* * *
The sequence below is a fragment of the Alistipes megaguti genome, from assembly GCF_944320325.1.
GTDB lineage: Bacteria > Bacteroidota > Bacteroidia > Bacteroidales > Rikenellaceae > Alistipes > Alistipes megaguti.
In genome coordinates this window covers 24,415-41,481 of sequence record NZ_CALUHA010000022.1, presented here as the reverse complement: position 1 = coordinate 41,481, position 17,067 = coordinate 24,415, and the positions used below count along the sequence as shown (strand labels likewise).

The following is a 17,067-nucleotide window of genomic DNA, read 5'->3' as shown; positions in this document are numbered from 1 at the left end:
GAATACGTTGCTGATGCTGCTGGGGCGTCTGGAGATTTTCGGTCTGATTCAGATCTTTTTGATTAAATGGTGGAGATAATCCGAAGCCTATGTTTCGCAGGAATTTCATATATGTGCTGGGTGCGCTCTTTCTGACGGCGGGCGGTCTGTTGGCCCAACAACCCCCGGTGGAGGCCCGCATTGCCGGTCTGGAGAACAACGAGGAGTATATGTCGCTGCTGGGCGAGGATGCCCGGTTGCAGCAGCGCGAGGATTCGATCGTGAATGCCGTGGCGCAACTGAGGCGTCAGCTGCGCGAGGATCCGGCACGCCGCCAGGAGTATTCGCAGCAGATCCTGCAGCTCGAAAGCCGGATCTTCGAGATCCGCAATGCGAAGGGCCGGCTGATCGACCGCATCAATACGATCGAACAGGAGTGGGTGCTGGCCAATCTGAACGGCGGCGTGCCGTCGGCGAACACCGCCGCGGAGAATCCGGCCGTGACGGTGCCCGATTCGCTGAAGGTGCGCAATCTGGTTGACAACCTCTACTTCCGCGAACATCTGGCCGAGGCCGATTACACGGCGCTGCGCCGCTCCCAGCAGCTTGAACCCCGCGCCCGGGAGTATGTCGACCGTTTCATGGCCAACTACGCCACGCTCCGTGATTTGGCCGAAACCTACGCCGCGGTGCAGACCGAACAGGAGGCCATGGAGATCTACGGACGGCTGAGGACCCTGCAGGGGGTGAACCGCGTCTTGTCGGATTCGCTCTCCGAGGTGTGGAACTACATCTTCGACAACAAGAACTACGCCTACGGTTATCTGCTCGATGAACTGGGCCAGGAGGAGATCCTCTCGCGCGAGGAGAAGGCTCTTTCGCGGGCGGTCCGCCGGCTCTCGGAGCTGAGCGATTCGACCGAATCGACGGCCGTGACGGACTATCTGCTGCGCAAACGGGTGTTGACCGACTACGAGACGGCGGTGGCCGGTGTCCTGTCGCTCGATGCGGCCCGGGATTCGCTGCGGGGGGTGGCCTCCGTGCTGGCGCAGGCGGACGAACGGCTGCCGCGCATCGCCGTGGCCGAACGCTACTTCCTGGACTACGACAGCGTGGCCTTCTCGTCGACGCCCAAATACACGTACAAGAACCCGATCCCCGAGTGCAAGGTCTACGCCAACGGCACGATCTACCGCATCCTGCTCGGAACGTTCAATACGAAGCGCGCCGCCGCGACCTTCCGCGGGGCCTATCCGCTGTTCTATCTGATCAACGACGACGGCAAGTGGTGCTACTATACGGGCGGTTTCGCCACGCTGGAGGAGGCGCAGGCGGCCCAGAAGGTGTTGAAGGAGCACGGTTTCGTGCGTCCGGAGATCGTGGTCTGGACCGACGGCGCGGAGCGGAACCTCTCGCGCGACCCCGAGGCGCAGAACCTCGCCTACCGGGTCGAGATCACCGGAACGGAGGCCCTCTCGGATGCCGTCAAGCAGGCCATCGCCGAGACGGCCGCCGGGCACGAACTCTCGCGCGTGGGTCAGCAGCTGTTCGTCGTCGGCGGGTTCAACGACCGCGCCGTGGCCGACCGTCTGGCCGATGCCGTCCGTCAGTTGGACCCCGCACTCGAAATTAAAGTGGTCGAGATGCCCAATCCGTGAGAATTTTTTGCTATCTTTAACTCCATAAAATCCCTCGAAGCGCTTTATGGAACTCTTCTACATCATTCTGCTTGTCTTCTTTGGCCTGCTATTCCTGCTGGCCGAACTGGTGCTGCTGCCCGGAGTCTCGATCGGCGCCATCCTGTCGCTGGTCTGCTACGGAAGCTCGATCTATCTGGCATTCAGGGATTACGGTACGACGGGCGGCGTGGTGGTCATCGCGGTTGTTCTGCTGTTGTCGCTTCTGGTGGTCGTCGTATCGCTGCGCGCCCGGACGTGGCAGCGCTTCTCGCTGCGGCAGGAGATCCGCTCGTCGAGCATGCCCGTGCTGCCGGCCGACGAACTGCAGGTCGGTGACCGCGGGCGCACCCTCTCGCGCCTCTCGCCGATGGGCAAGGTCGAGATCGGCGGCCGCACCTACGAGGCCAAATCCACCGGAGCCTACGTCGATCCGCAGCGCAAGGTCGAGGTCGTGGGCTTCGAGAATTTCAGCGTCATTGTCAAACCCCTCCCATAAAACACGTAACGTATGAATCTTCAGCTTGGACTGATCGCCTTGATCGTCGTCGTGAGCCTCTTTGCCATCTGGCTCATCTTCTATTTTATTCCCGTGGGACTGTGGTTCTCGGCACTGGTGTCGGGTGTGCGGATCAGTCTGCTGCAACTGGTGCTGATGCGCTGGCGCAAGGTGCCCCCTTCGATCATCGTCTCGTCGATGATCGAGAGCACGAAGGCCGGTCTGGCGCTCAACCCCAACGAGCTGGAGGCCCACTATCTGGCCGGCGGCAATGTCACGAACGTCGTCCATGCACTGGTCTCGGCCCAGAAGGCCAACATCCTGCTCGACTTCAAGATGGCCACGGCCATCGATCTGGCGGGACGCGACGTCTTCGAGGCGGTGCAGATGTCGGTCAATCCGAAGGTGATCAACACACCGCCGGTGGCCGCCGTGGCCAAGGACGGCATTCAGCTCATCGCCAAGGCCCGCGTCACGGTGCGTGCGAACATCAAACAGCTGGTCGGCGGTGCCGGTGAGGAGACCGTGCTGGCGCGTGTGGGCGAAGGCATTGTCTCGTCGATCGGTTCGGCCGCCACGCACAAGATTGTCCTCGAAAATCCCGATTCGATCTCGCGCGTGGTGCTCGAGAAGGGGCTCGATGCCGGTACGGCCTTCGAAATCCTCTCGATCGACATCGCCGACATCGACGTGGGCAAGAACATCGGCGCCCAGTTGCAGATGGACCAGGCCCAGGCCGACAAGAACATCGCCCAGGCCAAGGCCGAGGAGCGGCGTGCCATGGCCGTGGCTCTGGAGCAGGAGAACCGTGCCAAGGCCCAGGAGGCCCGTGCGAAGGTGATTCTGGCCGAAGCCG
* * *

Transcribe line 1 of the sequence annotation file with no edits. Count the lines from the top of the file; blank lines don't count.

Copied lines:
The sequence below is a fragment of the Alistipes megaguti genome, from assembly GCF_944320325.1.